The Sony A7II ensures quality resolution and high ISO performance. However, it doesn't have a built-in flash, which may ruin the exposure of your real estate photos. For that, we're giving you options for the best flash for Sony A7II, including tips on how to choose the right one for your shooting style.
The best flash for the Sony A7 Mark II must have manual control, powerful light output, and fast recharge rate, and you can find all of these features in the Godox V850II Speedlight.
Aside from our top pick, we also included other flash options that may suit different shooting needs and preferences.
While the Sony A7II is highly in-demand among real estate photographers because of its high-quality sensor, it does struggle a bit with the autofocus system. This is why it needs a full-powered flash like the Godox V850II Speedlight to provide enough illumination and help the camera focus better.
The Sony A7II features in-camera stabilization, which helps you take sharp images even at fast shutter speeds. Its sensor moves to correct accidental camera movements during varying exposure. You can further stabilize this feature by using the different strobing intensities of the Godox V850II.
For the most part, the Sony A7II creates pleasant yet vibrant colors. However, this can be tricky when you're shooting in spaces with light fixtures of varying intensities. You can adjust the flash's power output to add more warmth or fill in shadows in such cases.
Unlike other flashes, the Godox V850II comes with a generous wireless grouping system, enabling you to work on 32 channels and control all of them simultaneously within a 100mm distance. In effect, you can shoot in vast spaces without struggling to determine where to position the Sony A7II.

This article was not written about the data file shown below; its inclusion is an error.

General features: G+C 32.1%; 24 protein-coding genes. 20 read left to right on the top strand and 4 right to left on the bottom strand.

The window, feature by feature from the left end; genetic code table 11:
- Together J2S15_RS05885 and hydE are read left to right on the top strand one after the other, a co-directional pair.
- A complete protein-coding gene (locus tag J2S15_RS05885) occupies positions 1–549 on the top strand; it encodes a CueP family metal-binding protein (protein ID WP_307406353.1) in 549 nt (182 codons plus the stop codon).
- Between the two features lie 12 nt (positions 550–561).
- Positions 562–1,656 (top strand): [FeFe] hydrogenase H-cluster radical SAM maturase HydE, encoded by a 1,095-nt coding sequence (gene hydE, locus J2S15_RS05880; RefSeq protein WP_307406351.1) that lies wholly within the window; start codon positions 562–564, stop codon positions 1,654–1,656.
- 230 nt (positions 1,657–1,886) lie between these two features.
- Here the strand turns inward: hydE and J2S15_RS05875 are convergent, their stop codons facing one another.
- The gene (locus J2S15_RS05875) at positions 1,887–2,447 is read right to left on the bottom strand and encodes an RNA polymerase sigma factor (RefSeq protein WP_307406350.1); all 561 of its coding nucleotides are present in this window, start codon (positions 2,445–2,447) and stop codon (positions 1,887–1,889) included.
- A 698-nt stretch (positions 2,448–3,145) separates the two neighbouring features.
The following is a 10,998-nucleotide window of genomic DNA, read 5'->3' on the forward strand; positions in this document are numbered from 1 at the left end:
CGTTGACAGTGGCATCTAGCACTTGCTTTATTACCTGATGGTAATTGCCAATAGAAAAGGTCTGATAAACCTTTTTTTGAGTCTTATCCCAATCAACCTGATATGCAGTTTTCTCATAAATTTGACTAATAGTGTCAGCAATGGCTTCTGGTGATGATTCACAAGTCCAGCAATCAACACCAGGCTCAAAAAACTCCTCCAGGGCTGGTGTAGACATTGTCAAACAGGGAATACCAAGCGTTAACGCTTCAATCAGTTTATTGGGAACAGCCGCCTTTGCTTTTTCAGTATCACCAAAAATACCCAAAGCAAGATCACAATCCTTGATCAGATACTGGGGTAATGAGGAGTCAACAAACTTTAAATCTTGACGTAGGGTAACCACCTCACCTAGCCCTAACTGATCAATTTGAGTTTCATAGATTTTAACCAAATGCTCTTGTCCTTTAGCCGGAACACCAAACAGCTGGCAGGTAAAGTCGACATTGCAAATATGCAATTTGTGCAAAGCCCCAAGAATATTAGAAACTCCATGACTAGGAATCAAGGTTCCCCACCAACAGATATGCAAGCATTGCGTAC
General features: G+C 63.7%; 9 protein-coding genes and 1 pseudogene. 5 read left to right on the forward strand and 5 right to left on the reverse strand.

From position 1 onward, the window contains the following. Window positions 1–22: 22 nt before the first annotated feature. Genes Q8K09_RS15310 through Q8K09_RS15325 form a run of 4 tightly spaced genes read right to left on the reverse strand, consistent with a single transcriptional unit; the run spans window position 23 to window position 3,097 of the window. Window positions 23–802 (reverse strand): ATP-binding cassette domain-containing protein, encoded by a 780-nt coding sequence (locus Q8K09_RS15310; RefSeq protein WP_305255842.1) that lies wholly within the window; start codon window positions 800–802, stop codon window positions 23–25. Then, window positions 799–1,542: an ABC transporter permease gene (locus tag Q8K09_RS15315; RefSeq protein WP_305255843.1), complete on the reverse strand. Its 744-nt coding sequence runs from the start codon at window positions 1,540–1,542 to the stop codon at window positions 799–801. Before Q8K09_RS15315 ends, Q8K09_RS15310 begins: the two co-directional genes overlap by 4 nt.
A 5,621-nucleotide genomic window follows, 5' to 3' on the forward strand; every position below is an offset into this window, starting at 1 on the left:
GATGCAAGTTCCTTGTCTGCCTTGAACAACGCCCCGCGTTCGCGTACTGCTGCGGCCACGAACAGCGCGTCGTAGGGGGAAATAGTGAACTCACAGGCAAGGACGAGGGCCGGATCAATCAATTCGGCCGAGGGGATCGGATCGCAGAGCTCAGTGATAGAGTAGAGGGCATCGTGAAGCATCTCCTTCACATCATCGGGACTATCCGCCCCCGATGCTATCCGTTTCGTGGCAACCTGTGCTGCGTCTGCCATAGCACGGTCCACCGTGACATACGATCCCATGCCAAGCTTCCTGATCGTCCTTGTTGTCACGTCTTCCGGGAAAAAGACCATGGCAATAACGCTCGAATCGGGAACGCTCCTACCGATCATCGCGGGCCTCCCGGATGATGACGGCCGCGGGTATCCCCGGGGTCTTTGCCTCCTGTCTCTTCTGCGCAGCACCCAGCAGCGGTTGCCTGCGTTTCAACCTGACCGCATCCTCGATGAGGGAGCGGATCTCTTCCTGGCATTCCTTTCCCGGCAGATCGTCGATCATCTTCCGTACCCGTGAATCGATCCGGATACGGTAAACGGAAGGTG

Since the flash doesn't support TTL autoflash, this is ideal for manual flash mode. In this way, you can modify the exposure compensation that would complement the settings of the Sony A7II.
If you prefer a low-profile flash with a decent light output for the Sony A7II, the Meike 320S Mini Speedlite has the features and intuitive controls you would need to speed up your lighting systems.
You may notice that the body of the A7II is physically larger than the original A7 series cameras. While still more compact than the full-frame DSLRs, the A7II feels roughly 25% heavier than other Sony Alpha cameras.
This is why the small and lightweight design of the Meike 320S complements the size of the A7II, providing you with a proportionate camera and flash system. You wouldn't feel as if the flash would break off the hot shoe and detach itself from the camera body.
The Sony A7II's autofocus system works great when shooting in normal daylight conditions. While it is fast and accurate in most situations, it struggles to keep up with moving subjects.
Even if the power output of the Meike 320S can't compete with the full-size flashes like the Godox V850II, it does provide enough illumination, especially for a fair price.
Despite that, the flash's TTL and manual functions are equally beneficial. With a recycle time of 0.5 to 1 second, the flash can quickly cover a beam angle of up to 24mm.
Packing in quite a bunch of features in a tiny device, the Neewer NW320 Mini Speedlite is our top pick as the most affordable yet quality flash for the Sony A7II.
The Sony A7II does a superb job controlling noise, whether in the lower or moderate sensitivity settings. However, you may notice slight chromatic aberration when using the A7II with a wide-angle lens.
In this case, the flash's manual exposure mode can let you correct ambient exposure by manually adjusting the aperture and shutter speed settings. You can also use a colored gel insert to change the flash color.